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Re: Hammered Bronze Red Bar
« Reply #2 on: February 07, 2018, 11:12:21 AM »
Phone looks great.

Reading what your did, came to mind to ask if you have thought about building a painting turn table?

I bought one of these (below) at Home Depot for cheap compared to what they do.

I cut two square 1/2" thick pieces of particle board (the diagonal of the square should be at least 1" less than the depth of the spray box you are using, put the ring between the squares and place it in the center of the spray box making sure it spins 360 without hitting sides or the back of the box. You can angle cut the corners of the top square to better clear the  box sides.

With this, I can paint all sides of a housing at once and I do so by lightly spraying the housing as I rotate it until it has a coat I am happy with. That lets me spray all of the area starting with the top and working down to the bottom.

Doesn't spraying one side at a time create lap marks and of course, take a lot more time to do the whole housing?

I also use the turntable to take pictures of some items rather than having to turn the item for each different shot. I just rotate the turntable. That works well for knick knack kind of stuff, one piece smaller items.
            John . . .

              

Offline Pourme

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Re: Hammered Bronze Red Bar
« Reply #3 on: February 07, 2018, 02:30:28 PM »
The issue I experienced is unique to hammered paint, is has to be applied relativity thick to attain the desired effect. Because of that aspect, it is necessary for the surface to be horizontal an nearly level to deter runs. Traditional thin coat build ups don't seem to work for maximum hammered effect.  If someone has experience with this application, I'd like to hear of your input.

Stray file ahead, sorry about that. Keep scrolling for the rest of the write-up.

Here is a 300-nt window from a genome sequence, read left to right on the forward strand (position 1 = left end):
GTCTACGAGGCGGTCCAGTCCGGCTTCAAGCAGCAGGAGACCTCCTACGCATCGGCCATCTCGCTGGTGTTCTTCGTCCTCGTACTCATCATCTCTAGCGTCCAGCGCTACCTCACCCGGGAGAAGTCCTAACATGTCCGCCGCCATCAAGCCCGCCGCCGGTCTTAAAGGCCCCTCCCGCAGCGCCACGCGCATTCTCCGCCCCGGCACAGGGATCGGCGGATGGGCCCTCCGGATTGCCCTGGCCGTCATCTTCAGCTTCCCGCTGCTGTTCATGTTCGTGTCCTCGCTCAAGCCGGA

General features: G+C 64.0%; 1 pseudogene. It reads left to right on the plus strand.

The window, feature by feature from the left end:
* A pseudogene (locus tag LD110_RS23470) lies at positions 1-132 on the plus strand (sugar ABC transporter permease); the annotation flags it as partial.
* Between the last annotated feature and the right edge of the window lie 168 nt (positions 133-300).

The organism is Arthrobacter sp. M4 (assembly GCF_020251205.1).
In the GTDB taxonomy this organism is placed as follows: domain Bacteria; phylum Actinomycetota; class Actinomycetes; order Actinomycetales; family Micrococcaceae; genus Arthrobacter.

Your turn table is a good idea for most other paint situations for sure.

Benny
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Offline TelePlay

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Re: Hammered Bronze Red Bar
« Reply #4 on: February 07, 2018, 02:50:53 PM »
The issue I experienced is unique to hammered paint, is has to be applied relativity thick to attain the desired effect. Because of that aspect, it is necessary for the surface to be horizontal an nearly level to deter runs. Traditional thin coat build ups don't seem to work for maximum hammered effect.

Ah, missed that in your explanation of how you did it. Makes sense.

I have the paint but haven't tried it yet. I can still see using the turntable with one side flat up so it can be rotated to get the edges of each side of the horizontal surface, to minimize the overlap issue.
            John . . .

              

Offline WEBellSystemChristian

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Re: Hammered Bronze Red Bar
« Reply #5 on: February 07, 2018, 03:54:04 PM »
Nice job, Benny!! Looks great!! ;)

If you find any more phones with damaged housings, try out some different textures and colors! Your results sure look nice!
Christian Petterson

"Whether you think you can or think you can't, you're right" -Henry Ford